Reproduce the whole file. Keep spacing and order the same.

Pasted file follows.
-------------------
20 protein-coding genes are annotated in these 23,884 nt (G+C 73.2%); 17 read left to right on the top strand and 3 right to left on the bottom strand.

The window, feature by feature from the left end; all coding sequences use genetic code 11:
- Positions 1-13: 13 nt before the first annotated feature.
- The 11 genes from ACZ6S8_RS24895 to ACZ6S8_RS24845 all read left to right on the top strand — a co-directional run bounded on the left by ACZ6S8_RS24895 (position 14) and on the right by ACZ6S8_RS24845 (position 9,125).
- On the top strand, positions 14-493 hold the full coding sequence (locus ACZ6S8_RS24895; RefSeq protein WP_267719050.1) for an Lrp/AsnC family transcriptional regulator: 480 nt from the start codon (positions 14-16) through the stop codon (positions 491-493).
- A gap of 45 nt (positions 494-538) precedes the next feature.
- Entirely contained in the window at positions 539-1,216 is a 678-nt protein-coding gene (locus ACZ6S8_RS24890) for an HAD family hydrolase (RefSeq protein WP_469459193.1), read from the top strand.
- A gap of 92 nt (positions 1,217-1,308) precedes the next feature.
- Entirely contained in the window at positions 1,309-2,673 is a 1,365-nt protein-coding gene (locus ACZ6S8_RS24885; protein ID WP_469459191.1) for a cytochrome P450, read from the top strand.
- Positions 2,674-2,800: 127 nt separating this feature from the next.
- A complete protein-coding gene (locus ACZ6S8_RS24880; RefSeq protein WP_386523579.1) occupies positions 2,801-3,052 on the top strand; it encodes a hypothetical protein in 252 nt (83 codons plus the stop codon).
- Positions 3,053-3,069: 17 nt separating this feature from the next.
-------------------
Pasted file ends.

20 protein-coding genes are annotated in these 23,884 nt (G+C 73.2%); 17 read left to right on the top strand and 3 right to left on the bottom strand.

The window, feature by feature from the left end; all coding sequences use genetic code 11:
- Positions 1-13: 13 nt before the first annotated feature.
- The 11 genes from ACZ6S8_RS24895 to ACZ6S8_RS24845 all read left to right on the top strand — a co-directional run bounded on the left by ACZ6S8_RS24895 (position 14) and on the right by ACZ6S8_RS24845 (position 9,125).
- On the top strand, positions 14-493 hold the full coding sequence (locus ACZ6S8_RS24895; RefSeq protein WP_267719050.1) for an Lrp/AsnC family transcriptional regulator: 480 nt from the start codon (positions 14-16) through the stop codon (positions 491-493).
- A gap of 45 nt (positions 494-538) precedes the next feature.
- Entirely contained in the window at positions 539-1,216 is a 678-nt protein-coding gene (locus ACZ6S8_RS24890) for an HAD family hydrolase (RefSeq protein WP_469459193.1), read from the top strand.
- A gap of 92 nt (positions 1,217-1,308) precedes the next feature.
- Entirely contained in the window at positions 1,309-2,673 is a 1,365-nt protein-coding gene (locus ACZ6S8_RS24885; protein ID WP_469459191.1) for a cytochrome P450, read from the top strand.
- Positions 2,674-2,800: 127 nt separating this feature from the next.
- A complete protein-coding gene (locus ACZ6S8_RS24880; RefSeq protein WP_386523579.1) occupies positions 2,801-3,052 on the top strand; it encodes a hypothetical protein in 252 nt (83 codons plus the stop codon).
- Positions 3,053-3,069: 17 nt separating this feature from the next.